Okay, so he's not what you'd call conventionally handsome. He's missing two fingers, his eyes are bulgier than Rodney Dangerfield's, he has a potbelly and a mustardy complexion, and his hairline...well, he has no hairline. Just hair points. Not that appearances matter. In 1990, fame had a name, and it was Bartholemew J. Simpson.
Unknown 12 months ago except to devotees of Fox's low-rated The Tracey Ullman Show, Bart has joked his way into the kind of celebrity of which mere humans can only dream. He has his own series. His own album. His own rock video (''Do the Bartman''). A lucrative gig in commercials for Butterfinger candy bars. Raps composed in his honor. Lunch boxes. Erudite essays (and surely college theses) that analyze his multicultural, totemic impact. ''Bart'' chewing gum. An appearance at the Emmys. And, naturally, scandals from a TV nude scene in which Bart bolted from a bathtub to a cause celebre that flamed up when Orange County, Calif., school officials had collective cows when kids wore Bart T-shirts with the slogan ''Underachiever And Proud of It.''
They may have had a point, albeit an ironic one. In 1990, underachieving seemed to be the only thing Bart didn't do. In the spring, he carved out an appreciative audience for The Simpsons in Fox's Sunday-night lineup; in the fall, with the network's future resting on his narrow shoulders, he sought out a greater and many said ridiculous-challenge: TV's ratings champ, The Cosby Show. By the time he faced off against Cosby with new episodes in October and, backed by 34 million fans, whomped Bill in the Nielsens, he was looking less like David and more like a peppy, scrappy, pea-shooting Goliath. Since then, contests between the two giants have been close enough to make NBC nervous (though Cosby has a narrow lead).
Bart deserves points for adaptability (his dramatis personae on bootleg T-shirts include Air Bart, Bart Marley, Black Bart, Bart Gorbachev, and M.C. Bart) and credit for the celebrity afflictions he didn't catch. In 1990, he didn't punch out any paparazzi, wear glasses to make himself look smarter, harangue his fans about flavor-of-the-month political causes, or sing the National Anthem. All of which is a tribute to Matt Groening, who created the little guy and worked to prevent Bart from becoming a standard-issue adorable smart-ass. After years of cult fame drawing the alternative comic strip ''Life in Hell,'' the 36-year-old cartoonist spent much of 1990 keeping The Simpsons true to his perceptions. ''We had a rocky beginning, trying to draw the characters the way I designed them,'' Groening said earlier this year. ''It's very hard for people who have devoted themselves to animated cartoons to break the habit of cuteness. My characters are anti-cute.''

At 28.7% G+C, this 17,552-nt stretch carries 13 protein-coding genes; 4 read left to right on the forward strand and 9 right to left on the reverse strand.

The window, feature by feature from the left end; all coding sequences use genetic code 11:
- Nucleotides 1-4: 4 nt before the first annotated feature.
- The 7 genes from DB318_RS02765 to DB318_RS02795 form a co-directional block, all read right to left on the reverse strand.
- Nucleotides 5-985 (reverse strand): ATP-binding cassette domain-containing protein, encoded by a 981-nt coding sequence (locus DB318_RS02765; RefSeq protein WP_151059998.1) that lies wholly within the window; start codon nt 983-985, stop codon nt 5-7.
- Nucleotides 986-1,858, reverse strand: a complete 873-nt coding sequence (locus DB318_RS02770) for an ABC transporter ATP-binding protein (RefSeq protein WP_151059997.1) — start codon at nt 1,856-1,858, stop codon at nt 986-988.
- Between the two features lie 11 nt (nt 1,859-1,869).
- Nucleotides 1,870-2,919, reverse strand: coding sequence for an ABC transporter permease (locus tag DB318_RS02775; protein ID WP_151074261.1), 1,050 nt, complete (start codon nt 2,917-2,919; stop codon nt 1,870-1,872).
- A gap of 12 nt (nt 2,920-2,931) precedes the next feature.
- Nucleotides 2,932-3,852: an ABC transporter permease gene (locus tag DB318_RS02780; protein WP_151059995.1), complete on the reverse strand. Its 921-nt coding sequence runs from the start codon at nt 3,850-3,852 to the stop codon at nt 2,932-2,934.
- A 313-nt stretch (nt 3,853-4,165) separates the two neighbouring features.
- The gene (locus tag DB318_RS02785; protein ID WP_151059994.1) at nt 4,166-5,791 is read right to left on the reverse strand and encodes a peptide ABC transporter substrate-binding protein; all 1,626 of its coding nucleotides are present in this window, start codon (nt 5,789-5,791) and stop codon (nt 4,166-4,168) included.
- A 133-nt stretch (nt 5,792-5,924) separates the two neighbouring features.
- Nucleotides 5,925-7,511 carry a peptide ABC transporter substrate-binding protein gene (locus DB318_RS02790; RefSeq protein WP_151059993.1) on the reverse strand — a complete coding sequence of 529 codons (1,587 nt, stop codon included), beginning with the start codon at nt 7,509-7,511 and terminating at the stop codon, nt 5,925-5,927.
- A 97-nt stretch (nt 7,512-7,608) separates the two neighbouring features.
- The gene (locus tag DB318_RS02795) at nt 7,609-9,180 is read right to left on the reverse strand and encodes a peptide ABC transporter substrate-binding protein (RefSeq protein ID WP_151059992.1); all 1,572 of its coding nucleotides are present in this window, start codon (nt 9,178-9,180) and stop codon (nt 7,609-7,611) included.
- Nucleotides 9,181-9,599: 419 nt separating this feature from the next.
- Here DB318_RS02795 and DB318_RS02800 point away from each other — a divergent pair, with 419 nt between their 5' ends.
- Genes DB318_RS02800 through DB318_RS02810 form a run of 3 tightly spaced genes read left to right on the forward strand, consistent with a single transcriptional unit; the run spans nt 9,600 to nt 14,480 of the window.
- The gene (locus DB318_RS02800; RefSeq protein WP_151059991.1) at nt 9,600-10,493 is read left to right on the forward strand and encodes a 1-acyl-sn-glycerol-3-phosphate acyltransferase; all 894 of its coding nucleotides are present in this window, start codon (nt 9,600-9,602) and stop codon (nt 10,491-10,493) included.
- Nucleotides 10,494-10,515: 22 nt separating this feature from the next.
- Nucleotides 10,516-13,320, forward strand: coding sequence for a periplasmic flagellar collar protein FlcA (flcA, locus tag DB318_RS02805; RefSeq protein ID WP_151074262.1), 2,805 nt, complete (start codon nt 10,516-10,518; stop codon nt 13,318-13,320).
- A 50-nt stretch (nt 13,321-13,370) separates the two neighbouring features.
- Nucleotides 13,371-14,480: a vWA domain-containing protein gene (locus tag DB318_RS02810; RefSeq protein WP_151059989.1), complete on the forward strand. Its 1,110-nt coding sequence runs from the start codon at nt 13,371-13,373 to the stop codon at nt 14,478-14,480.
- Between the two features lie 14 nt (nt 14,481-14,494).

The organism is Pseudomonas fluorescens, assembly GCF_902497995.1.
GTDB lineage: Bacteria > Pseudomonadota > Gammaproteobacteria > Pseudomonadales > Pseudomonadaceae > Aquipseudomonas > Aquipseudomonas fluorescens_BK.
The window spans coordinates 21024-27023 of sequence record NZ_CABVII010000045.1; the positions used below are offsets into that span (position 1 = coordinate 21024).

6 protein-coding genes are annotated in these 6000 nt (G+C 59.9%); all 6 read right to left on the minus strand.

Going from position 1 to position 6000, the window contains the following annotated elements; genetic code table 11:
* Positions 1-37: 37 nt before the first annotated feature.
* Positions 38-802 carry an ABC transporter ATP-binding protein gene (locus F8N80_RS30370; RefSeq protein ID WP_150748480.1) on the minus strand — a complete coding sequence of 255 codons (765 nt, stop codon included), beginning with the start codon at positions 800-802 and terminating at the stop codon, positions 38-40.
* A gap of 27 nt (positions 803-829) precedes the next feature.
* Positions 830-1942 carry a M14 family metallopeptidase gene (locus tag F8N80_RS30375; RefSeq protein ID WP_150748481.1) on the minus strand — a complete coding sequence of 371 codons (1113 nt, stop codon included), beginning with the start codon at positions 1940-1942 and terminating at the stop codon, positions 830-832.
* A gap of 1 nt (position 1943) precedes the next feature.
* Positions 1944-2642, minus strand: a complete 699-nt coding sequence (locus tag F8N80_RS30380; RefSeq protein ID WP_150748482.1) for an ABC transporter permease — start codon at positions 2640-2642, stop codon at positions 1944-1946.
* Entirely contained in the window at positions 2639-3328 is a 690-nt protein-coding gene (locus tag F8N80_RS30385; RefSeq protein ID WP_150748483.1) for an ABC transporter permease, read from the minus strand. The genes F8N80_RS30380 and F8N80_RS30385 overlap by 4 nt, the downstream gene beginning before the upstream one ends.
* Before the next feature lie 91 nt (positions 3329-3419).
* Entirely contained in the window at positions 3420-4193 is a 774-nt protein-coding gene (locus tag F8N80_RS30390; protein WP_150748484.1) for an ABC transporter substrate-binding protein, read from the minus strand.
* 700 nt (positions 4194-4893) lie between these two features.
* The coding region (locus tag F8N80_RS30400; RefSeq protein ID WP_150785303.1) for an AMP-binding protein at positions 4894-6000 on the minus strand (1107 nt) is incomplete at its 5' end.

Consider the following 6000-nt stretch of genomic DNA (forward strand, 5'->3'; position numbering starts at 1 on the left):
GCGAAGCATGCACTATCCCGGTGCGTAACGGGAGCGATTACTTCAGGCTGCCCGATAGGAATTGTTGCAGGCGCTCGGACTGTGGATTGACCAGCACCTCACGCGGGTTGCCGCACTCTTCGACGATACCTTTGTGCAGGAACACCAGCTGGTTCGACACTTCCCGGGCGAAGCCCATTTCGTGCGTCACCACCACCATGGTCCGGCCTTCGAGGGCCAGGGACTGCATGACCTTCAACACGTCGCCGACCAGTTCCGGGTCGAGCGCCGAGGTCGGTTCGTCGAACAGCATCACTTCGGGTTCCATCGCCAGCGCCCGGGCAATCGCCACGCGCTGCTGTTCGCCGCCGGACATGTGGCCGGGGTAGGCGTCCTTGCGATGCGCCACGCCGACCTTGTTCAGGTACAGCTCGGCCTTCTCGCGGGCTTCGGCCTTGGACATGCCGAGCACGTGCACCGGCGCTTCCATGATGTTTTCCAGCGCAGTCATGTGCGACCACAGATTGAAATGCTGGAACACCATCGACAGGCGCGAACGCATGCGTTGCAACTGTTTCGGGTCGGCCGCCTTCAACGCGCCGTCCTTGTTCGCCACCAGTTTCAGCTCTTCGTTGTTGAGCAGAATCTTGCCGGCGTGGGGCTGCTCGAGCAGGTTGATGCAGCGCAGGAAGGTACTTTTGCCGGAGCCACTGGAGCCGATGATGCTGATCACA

And anti-predictable: Bart has proved to be a rebel who's also a good kid, a terror who's easily terrorized, and a flake who astonishes us, and himself, with serious displays of fortitude. After all, this was the year that he foiled a kidnapper from America's Most Armed and Dangerous, helped save the career of Krusty the Clown, and studied sufficiently to earn a personal all-time high of 60 on a history quiz. Although he has momentarily retreated from the glare of the media spotlight, we're certain he'd like to give credit to Homer, Marge, Lisa, and Maggie, to Groening's pen and imagination, to executive producer James L. Brooks' know-how, and to actress Nancy Cartwright's versatile vocal cords. All have helped to ensure that Bart, who'll never have to experience an awkward adolescence, a contract dispute, or a trip to the Betty Ford Center, is built to last through the '90s, a decade he begins as Ay, caramba! Entertainer of the Year.